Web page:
New program in local school helps teach kids to deal with emotions at young age

New program in local schools helps teach kids to deal with emotions at young age

Teaching kids ways to deal with their emotions at a young age is showing results in a fairly young program in five schools in the area.  Inside an igloo, Cameron Speed and Kyle Cronin catch up after the weekend.

"Whatever we talk about inside the igloo stays in there, because sometimes the conversation gets a little deeper," said Kyle Cronin, a behavior health therapist for the COOL Zone program at Penn Hills Elementary School. "So when we work in therapy sessions if kids want to talk about things that are difficult to talk about they can feel safe inside of there."

This igloo is the centerpiece of COOL Zone, which stands for Children Overcoming Obstacles and Limits. It’s a behavioral health program for kids in elementary school. UPMC heads up the Penguins Foundation-sponsored program at Penn Hills Elementary School.

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Penn Hills Elementary School Principal Kristin Brown said the program is helpful, "To get to the root cause of why there are behavior issues trauma, perhaps. Those kinds of things that our school level team are not able to dive into or address adequately," she said.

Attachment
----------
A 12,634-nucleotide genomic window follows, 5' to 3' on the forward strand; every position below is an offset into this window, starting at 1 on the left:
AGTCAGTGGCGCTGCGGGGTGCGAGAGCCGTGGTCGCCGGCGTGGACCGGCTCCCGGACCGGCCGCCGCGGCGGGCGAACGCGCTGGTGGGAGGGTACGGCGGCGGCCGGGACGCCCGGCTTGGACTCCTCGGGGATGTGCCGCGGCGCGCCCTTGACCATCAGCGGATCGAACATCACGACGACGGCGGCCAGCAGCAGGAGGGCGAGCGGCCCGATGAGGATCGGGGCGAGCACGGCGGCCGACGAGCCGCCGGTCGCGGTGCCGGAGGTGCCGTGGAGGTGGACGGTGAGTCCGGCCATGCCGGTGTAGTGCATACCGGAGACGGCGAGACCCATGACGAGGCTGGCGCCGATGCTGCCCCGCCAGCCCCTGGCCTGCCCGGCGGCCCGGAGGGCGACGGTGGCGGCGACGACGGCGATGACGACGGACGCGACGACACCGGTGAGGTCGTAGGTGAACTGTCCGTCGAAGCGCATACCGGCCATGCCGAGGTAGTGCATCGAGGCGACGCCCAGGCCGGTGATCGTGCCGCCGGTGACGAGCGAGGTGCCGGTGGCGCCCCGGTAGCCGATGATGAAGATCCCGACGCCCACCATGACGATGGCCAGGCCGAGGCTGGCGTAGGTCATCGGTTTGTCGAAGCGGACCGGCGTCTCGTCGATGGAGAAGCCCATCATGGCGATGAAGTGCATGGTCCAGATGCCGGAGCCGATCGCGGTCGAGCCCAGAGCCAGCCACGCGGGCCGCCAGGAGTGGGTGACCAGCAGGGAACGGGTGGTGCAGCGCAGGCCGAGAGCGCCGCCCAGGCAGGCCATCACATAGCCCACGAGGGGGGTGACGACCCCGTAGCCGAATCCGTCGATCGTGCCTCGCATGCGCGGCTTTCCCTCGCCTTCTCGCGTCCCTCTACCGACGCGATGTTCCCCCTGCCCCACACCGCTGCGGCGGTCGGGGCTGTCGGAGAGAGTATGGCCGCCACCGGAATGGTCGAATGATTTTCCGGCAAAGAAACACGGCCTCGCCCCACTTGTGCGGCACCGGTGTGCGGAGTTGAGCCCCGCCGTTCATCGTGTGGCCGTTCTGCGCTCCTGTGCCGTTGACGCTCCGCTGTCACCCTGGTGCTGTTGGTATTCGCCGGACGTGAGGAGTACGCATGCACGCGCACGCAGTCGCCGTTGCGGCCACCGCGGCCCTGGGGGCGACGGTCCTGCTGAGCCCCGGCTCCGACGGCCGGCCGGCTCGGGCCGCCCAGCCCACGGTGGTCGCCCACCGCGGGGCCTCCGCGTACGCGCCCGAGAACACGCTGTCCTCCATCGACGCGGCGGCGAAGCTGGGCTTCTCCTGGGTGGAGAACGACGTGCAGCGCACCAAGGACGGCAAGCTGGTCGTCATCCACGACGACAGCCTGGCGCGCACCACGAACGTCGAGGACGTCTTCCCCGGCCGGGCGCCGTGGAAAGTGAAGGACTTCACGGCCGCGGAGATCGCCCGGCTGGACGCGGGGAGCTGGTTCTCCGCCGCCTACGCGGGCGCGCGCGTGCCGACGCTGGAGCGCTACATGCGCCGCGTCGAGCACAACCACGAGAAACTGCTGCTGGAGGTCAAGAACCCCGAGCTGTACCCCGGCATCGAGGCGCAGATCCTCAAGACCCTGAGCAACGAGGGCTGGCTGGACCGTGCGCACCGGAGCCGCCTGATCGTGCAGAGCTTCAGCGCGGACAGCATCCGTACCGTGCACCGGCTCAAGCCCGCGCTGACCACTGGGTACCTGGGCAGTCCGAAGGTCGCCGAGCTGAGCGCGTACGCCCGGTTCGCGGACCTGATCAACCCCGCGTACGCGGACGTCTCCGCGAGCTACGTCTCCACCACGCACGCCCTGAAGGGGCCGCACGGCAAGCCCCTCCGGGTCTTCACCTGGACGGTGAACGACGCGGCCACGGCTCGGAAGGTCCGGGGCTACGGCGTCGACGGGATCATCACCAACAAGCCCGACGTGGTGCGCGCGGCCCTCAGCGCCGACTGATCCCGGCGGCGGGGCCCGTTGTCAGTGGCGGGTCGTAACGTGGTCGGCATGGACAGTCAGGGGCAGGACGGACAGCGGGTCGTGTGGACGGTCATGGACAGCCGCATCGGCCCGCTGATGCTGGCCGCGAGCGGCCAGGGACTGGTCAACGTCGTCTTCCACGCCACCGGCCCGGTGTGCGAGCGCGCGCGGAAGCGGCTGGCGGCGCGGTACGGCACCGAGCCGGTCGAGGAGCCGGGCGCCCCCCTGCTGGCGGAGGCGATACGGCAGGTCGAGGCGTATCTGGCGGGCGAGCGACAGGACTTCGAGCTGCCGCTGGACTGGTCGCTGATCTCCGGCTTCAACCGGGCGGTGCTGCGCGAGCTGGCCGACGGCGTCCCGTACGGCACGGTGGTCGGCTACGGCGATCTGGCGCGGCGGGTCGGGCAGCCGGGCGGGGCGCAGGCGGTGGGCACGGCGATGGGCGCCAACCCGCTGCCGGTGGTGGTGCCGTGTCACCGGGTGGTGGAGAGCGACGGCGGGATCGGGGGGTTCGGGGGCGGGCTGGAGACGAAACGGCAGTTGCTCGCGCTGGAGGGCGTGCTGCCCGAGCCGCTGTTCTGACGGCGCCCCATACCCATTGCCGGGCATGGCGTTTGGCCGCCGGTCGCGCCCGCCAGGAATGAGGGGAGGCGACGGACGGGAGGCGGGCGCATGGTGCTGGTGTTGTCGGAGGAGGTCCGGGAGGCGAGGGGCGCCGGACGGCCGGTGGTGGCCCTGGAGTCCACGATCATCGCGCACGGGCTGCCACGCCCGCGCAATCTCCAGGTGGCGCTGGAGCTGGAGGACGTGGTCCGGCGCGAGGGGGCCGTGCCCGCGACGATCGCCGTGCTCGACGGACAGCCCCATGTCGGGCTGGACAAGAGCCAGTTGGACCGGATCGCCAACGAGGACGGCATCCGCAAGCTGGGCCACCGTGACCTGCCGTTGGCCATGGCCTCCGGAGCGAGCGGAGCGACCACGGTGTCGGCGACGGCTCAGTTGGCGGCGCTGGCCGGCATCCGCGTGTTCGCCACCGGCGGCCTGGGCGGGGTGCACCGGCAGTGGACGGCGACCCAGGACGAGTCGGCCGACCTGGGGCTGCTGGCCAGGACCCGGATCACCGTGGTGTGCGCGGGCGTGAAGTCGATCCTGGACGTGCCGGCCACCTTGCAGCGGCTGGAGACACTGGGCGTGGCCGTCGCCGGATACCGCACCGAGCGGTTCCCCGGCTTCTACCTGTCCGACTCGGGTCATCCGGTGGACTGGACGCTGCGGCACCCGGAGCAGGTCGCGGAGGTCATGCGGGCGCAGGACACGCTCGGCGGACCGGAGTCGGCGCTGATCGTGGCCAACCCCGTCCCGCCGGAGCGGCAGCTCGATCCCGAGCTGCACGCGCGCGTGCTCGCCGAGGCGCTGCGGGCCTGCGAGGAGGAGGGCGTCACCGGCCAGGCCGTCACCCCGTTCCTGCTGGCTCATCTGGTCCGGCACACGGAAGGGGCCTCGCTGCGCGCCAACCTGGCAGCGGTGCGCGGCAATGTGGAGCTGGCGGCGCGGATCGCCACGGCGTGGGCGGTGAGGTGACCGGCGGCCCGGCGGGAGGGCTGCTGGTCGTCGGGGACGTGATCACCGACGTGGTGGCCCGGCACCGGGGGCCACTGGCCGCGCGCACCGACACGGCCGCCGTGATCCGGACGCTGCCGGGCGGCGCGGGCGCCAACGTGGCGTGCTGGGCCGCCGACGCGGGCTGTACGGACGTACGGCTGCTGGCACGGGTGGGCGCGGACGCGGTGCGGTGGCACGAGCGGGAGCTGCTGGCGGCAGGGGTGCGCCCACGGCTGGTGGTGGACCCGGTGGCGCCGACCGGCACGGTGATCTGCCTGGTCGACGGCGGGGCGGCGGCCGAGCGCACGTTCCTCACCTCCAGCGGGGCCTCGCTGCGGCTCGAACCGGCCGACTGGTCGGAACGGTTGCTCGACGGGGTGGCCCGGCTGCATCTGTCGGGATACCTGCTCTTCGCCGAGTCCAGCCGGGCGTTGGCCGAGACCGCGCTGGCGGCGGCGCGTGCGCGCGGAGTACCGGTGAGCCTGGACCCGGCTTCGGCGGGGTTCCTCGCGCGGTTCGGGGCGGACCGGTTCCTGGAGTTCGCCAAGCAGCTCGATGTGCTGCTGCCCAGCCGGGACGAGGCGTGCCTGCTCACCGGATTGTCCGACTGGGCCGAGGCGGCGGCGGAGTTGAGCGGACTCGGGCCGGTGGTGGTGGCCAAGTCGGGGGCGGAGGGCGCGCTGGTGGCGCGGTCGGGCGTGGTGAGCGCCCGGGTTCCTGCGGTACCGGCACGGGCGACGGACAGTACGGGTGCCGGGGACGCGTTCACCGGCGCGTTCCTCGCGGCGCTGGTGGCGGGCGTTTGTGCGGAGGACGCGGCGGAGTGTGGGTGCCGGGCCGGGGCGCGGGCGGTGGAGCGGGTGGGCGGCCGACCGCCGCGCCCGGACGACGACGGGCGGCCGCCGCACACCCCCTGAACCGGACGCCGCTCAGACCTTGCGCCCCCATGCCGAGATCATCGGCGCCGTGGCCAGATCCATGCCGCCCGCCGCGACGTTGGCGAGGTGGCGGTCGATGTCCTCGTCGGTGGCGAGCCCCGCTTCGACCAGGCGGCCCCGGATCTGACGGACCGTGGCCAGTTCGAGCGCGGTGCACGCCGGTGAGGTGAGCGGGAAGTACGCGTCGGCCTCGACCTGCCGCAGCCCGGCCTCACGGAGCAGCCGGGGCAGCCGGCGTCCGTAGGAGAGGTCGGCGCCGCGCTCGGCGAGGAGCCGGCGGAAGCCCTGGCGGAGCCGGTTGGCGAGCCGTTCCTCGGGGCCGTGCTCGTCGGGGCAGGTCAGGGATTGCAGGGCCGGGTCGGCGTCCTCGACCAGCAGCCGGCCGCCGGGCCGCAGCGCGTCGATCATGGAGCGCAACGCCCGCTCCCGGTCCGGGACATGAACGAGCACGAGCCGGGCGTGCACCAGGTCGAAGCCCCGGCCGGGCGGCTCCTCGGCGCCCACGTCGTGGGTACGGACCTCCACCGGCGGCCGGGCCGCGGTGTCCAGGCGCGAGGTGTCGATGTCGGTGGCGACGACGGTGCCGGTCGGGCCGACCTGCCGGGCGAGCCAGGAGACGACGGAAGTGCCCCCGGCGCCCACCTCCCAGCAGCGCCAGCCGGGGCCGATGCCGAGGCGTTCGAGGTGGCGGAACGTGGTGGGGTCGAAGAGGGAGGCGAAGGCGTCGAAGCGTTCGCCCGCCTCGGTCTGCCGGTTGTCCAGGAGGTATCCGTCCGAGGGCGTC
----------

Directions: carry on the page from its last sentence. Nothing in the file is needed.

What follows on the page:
Besides those who've suffered trauma, students having trouble focusing in the classroom, suffering from anxiety, depression or needing help with social skills are candidates for the COOL Zone.

Brown suggested Cameron’s family enroll in the program last year.


"I didn’t notice something was wrong because he’s your son and you just think that’s normal kid, he’s a normal kid and then when the COOL Zone got involved, I actually did see the transformation," said Cameron's dad, Cameron Speed Sr.

Speed Sr. said his son struggled with anger outbursts. He works with his therapist, Kyle, daily, sometimes through games in the igloo, to set behavior goals.

"It’s really about finding where the strengths are for the child and really helping to emphasize that there are a lot of positive qualities and that there are skills we can help them to build," said Cronin.

Teachers have a hand in the program, and so do mom and dad. Cameron's therapist visits his house every two weeks.

"We all make time for it," said Cameron's mom, Chelsey Speed. "It gets everyone involved it just gives a better understanding of how we all communicate as a whole."

As for Cameron, he noticed the change too.

"It really helped me control my anger and not get so frustrated over things that I used to get frustrated about," he said.

The COOL Zone tells us after six months, parents and teachers noticed improvement when it came to aggression and conduct issues. They both also saw an increase in resiliency in the students in the program.